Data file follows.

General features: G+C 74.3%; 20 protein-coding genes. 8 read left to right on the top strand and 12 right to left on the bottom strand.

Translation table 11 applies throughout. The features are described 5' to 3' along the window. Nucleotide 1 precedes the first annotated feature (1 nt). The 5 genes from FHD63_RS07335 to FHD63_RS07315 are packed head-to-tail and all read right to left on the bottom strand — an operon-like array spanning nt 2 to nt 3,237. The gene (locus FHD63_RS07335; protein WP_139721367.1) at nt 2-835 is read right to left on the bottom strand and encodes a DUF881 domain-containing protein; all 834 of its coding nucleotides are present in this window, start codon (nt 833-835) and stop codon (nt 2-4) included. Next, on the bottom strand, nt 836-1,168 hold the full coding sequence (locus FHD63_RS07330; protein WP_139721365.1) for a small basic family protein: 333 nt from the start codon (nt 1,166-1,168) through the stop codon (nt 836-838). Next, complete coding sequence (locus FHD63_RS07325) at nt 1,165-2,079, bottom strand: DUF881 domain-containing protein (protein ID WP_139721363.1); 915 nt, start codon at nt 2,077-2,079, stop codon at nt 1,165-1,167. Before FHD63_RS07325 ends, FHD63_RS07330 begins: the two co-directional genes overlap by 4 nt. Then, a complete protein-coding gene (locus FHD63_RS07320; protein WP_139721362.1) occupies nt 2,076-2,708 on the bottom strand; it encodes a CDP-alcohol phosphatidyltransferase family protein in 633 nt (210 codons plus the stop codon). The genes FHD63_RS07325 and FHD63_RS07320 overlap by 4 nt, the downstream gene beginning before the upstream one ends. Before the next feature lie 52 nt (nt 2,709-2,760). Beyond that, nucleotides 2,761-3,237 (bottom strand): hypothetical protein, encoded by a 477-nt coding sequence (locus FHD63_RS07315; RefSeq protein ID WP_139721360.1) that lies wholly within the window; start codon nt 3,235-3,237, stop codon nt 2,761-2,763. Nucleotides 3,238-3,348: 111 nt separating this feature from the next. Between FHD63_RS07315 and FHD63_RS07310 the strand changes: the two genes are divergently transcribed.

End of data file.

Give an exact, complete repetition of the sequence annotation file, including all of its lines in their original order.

General features: G+C 74.3%; 20 protein-coding genes. 8 read left to right on the top strand and 12 right to left on the bottom strand.

Translation table 11 applies throughout. The features are described 5' to 3' along the window. Nucleotide 1 precedes the first annotated feature (1 nt). The 5 genes from FHD63_RS07335 to FHD63_RS07315 are packed head-to-tail and all read right to left on the bottom strand — an operon-like array spanning nt 2 to nt 3,237. The gene (locus FHD63_RS07335; protein WP_139721367.1) at nt 2-835 is read right to left on the bottom strand and encodes a DUF881 domain-containing protein; all 834 of its coding nucleotides are present in this window, start codon (nt 833-835) and stop codon (nt 2-4) included. Next, on the bottom strand, nt 836-1,168 hold the full coding sequence (locus FHD63_RS07330; protein WP_139721365.1) for a small basic family protein: 333 nt from the start codon (nt 1,166-1,168) through the stop codon (nt 836-838). Next, complete coding sequence (locus FHD63_RS07325) at nt 1,165-2,079, bottom strand: DUF881 domain-containing protein (protein ID WP_139721363.1); 915 nt, start codon at nt 2,077-2,079, stop codon at nt 1,165-1,167. Before FHD63_RS07325 ends, FHD63_RS07330 begins: the two co-directional genes overlap by 4 nt. Then, a complete protein-coding gene (locus FHD63_RS07320; protein WP_139721362.1) occupies nt 2,076-2,708 on the bottom strand; it encodes a CDP-alcohol phosphatidyltransferase family protein in 633 nt (210 codons plus the stop codon). The genes FHD63_RS07325 and FHD63_RS07320 overlap by 4 nt, the downstream gene beginning before the upstream one ends. Before the next feature lie 52 nt (nt 2,709-2,760). Beyond that, nucleotides 2,761-3,237 (bottom strand): hypothetical protein, encoded by a 477-nt coding sequence (locus FHD63_RS07315; RefSeq protein ID WP_139721360.1) that lies wholly within the window; start codon nt 3,235-3,237, stop codon nt 2,761-2,763. Nucleotides 3,238-3,348: 111 nt separating this feature from the next. Between FHD63_RS07315 and FHD63_RS07310 the strand changes: the two genes are divergently transcribed.